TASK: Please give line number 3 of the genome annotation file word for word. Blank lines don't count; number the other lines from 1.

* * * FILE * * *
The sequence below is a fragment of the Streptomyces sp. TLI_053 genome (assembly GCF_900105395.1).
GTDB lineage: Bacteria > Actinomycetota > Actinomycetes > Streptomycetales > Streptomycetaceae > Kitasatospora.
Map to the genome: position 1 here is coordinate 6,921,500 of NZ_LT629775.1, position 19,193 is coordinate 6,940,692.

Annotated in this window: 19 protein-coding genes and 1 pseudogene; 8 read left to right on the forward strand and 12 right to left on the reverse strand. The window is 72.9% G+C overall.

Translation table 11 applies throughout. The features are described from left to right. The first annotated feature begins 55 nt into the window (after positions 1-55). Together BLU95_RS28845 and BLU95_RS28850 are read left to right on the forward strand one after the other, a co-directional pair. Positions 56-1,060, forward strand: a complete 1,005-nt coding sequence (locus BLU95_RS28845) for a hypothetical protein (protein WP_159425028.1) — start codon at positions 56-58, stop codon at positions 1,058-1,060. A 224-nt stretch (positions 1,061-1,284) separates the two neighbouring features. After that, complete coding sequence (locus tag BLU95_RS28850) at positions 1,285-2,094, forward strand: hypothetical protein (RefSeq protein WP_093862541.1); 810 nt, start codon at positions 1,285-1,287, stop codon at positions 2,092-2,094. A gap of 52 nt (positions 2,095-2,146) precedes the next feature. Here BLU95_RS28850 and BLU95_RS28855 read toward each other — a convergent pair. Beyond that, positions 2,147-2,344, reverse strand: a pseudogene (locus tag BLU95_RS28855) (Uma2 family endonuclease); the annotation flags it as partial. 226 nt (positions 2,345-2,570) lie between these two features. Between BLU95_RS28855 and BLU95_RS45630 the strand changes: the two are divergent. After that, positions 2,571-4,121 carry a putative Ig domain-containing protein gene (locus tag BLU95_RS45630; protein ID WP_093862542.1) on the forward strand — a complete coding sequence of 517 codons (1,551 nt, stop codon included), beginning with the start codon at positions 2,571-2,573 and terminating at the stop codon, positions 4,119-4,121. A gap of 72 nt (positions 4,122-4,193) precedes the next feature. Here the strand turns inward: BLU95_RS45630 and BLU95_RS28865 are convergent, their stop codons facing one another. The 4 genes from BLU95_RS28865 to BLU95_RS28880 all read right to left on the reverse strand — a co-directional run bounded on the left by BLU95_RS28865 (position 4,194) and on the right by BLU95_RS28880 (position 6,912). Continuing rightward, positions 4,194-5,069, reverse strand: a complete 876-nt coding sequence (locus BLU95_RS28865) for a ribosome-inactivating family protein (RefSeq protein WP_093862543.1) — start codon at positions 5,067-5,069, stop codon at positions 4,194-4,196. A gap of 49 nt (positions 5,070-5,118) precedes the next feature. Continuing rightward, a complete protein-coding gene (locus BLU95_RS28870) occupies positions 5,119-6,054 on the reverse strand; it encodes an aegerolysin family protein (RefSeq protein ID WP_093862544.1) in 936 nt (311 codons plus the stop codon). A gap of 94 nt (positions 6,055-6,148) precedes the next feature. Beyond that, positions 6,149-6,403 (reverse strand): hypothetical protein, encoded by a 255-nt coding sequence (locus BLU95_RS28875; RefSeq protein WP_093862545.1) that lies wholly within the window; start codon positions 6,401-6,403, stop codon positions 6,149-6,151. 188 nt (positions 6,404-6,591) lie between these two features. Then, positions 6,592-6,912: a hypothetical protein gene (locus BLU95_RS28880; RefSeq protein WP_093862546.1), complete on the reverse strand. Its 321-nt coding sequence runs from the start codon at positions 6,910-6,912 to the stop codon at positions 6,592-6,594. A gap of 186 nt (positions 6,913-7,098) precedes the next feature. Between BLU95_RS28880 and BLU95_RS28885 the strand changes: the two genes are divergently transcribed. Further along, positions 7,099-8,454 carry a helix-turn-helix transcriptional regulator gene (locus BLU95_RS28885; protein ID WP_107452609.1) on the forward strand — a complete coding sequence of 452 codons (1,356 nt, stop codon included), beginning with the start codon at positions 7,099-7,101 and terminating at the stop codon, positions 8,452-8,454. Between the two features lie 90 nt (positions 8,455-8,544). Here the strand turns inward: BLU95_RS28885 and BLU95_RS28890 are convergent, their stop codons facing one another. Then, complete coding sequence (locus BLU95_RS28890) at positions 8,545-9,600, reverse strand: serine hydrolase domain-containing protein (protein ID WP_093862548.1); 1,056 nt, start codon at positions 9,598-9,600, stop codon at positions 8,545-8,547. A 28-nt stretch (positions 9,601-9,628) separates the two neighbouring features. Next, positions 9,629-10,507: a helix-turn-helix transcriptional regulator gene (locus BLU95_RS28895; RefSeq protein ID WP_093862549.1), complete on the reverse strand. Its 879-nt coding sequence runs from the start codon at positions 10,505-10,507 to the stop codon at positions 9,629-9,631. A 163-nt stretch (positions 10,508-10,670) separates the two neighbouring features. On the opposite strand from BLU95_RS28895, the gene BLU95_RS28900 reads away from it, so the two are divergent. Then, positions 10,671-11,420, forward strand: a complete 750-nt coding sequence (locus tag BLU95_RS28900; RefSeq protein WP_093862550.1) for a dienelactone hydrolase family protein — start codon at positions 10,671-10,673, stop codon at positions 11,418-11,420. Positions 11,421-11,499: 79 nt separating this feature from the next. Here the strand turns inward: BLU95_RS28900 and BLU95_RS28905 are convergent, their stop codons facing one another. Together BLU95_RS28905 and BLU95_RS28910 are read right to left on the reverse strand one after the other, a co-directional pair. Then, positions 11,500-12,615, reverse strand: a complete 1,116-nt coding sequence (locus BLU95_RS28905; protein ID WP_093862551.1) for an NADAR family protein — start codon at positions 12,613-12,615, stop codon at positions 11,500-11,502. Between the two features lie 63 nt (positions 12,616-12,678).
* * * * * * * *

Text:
Map to the genome: position 1 here is coordinate 6,921,500 of NZ_LT629775.1, position 19,193 is coordinate 6,940,692.